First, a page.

Wednesday, December 8, 2021

Lady Liberty canceled? Washington Post writer claims statue is ‘meaningless’ symbol of hypocrisy

The Statue of Liberty has been known for more than a century as one of the most preeminent symbols of American freedom – but now a Washington Post writer appears to be making the statue another target of cancel culture.

Philip Kennicott, an art and architecture critic who won a Pulitzer Prize in 2013, argues in an essay published Saturday that Lady Liberty stands for “hypocrisy and unfilled promises.”

Kennicott’s piece, titled, “Maybe it’s time to admit that the Statue of Liberty has never quite measured up,” was accompanied by an illustration of the famous statue resting on someone’s fingertip – as if the figure were only a fraction of an inch tall instead of 151 feet (305 feet including the base).

In arguing that the statue in New York Harbor has grown irrelevant, Kennicott uses evidence that he spotted no representations of the figure when he visited a Chicano art exhibit at the Smithsonian American Art Museum in Washington.

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He concludes from that one example that although the statue is as “familiar to some Americans as the flag, the statue is just as meaningless or foreign to others, a sign without significance, or worse, a symbol of hypocrisy or unfulfilled promises.”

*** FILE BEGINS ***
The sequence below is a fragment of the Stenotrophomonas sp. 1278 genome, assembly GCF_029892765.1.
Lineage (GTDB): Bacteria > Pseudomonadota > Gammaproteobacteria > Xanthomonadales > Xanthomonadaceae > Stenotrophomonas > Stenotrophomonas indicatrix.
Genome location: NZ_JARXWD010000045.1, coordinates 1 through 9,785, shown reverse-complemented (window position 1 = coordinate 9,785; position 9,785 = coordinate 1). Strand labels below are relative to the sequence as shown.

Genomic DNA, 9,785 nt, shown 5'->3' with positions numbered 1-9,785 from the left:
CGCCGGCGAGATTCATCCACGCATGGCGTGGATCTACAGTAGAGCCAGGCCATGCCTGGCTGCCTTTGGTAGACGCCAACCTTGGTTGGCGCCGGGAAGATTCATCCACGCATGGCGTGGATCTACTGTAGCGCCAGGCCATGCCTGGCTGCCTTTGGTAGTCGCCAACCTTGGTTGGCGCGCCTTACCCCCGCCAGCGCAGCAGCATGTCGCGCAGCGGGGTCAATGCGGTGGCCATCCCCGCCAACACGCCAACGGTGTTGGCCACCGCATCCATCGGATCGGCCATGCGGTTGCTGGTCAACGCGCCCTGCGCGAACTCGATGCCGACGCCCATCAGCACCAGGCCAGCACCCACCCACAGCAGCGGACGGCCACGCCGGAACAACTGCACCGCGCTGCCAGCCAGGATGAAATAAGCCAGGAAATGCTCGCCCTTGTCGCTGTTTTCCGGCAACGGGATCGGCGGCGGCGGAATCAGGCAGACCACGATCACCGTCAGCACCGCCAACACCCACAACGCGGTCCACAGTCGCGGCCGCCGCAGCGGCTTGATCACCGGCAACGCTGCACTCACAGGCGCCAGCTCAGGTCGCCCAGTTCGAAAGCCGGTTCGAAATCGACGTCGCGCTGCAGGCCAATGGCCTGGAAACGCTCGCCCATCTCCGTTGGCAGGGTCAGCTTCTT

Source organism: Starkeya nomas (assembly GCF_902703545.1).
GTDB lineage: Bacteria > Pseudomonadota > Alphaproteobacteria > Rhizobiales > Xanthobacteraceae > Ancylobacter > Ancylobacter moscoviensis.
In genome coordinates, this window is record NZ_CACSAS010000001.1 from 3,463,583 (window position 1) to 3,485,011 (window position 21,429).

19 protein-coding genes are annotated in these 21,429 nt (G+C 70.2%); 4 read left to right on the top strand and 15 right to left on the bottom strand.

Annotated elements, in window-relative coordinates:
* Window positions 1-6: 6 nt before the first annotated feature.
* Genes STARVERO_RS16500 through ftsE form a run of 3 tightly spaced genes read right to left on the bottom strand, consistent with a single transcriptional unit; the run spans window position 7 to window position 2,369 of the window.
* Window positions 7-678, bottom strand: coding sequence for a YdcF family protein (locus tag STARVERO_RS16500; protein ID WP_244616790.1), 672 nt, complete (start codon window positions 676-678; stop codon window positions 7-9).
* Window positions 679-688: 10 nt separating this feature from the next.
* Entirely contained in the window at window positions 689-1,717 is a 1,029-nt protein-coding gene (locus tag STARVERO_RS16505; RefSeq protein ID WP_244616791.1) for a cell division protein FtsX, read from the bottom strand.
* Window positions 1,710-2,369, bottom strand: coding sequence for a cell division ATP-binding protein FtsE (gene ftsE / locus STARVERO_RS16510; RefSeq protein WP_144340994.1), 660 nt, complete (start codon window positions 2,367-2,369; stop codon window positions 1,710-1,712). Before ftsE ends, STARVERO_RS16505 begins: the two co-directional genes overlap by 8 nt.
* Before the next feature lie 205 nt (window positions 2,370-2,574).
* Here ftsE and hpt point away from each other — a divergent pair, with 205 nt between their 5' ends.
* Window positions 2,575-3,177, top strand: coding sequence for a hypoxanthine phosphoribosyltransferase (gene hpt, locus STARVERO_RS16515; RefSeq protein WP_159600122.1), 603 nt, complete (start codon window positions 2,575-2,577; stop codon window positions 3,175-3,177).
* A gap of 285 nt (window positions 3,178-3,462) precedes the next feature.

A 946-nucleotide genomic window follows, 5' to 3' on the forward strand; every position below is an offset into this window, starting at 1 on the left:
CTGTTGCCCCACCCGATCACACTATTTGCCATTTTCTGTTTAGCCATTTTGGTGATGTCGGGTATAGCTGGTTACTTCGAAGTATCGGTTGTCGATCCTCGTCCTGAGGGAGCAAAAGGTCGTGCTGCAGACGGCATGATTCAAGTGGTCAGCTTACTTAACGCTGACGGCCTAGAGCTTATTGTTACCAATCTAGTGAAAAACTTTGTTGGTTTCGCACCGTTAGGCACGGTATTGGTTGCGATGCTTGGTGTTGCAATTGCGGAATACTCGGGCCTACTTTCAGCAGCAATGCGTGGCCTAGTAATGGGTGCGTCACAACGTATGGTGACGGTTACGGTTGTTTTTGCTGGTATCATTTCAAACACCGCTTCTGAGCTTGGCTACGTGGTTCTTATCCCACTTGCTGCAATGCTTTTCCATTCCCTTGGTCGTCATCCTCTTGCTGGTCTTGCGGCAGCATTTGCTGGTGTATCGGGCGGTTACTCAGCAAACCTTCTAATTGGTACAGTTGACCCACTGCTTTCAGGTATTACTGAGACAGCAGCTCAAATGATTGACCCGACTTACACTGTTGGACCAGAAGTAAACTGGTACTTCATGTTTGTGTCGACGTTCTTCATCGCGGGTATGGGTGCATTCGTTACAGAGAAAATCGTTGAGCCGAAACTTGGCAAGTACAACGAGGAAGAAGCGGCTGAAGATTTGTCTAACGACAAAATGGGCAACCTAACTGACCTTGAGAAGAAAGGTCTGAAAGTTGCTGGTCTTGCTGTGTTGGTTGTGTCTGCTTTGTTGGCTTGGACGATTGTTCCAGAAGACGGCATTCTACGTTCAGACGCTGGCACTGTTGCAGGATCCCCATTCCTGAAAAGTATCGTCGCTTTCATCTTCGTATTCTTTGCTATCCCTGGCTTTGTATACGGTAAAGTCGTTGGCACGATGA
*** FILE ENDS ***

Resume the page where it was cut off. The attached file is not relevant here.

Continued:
Later, he argues that the statue is meant mainly for descendants of European immigrants and less for Americans whose families originate from other parts of the globe.

The Statue of Liberty is seen in New York Harbor, June 2, 2009. (Associated Press)

The Statue of Liberty was seen in New York Harbor, June 2, 2009. (Associated Press)

“I was looking at a Black newspaper from 1915,” Kennicott quotes Lonnie G. Bunch III, secretary of the Smithsonian and founding director of the National Museum of African American History and Culture, as saying in a recent telephone interview.

“It said that while everybody was excited by the statue, it has turned its back on America,” Bunch added, according to Kennicott.

The statue attracted more than 4 million visitors each year in 2014, 2015, and 2016, the most recent years for which figures are available on the National Park Service website. There is no breakdown of where the visitors were from.

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